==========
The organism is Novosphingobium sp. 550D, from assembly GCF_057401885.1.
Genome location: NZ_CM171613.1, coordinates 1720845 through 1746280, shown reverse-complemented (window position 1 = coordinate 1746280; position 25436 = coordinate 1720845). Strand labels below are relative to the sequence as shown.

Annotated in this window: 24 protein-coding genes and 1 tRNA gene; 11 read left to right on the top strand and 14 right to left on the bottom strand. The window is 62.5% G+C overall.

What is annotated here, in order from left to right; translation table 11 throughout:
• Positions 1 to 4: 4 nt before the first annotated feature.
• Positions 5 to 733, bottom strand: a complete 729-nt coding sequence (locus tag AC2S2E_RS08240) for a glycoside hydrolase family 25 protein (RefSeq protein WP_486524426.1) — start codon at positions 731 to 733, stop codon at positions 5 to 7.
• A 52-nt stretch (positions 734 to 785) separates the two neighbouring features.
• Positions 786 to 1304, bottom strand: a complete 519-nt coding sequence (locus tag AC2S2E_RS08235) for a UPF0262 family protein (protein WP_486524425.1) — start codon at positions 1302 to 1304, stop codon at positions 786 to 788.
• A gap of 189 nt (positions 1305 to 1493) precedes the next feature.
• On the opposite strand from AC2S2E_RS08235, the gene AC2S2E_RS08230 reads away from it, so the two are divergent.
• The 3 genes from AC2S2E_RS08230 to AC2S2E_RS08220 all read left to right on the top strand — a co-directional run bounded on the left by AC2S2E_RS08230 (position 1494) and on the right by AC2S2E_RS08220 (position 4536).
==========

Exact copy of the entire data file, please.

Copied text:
The organism is Novosphingobium sp. 550D, from assembly GCF_057401885.1.
Genome location: NZ_CM171613.1, coordinates 1720845 through 1746280, shown reverse-complemented (window position 1 = coordinate 1746280; position 25436 = coordinate 1720845). Strand labels below are relative to the sequence as shown.

Annotated in this window: 24 protein-coding genes and 1 tRNA gene; 11 read left to right on the top strand and 14 right to left on the bottom strand. The window is 62.5% G+C overall.

What is annotated here, in order from left to right; translation table 11 throughout:
• Positions 1 to 4: 4 nt before the first annotated feature.
• Positions 5 to 733, bottom strand: a complete 729-nt coding sequence (locus tag AC2S2E_RS08240) for a glycoside hydrolase family 25 protein (RefSeq protein WP_486524426.1) — start codon at positions 731 to 733, stop codon at positions 5 to 7.
• A 52-nt stretch (positions 734 to 785) separates the two neighbouring features.
• Positions 786 to 1304, bottom strand: a complete 519-nt coding sequence (locus tag AC2S2E_RS08235) for a UPF0262 family protein (protein WP_486524425.1) — start codon at positions 1302 to 1304, stop codon at positions 786 to 788.
• A gap of 189 nt (positions 1305 to 1493) precedes the next feature.
• On the opposite strand from AC2S2E_RS08235, the gene AC2S2E_RS08230 reads away from it, so the two are divergent.
• The 3 genes from AC2S2E_RS08230 to AC2S2E_RS08220 all read left to right on the top strand — a co-directional run bounded on the left by AC2S2E_RS08230 (position 1494) and on the right by AC2S2E_RS08220 (position 4536).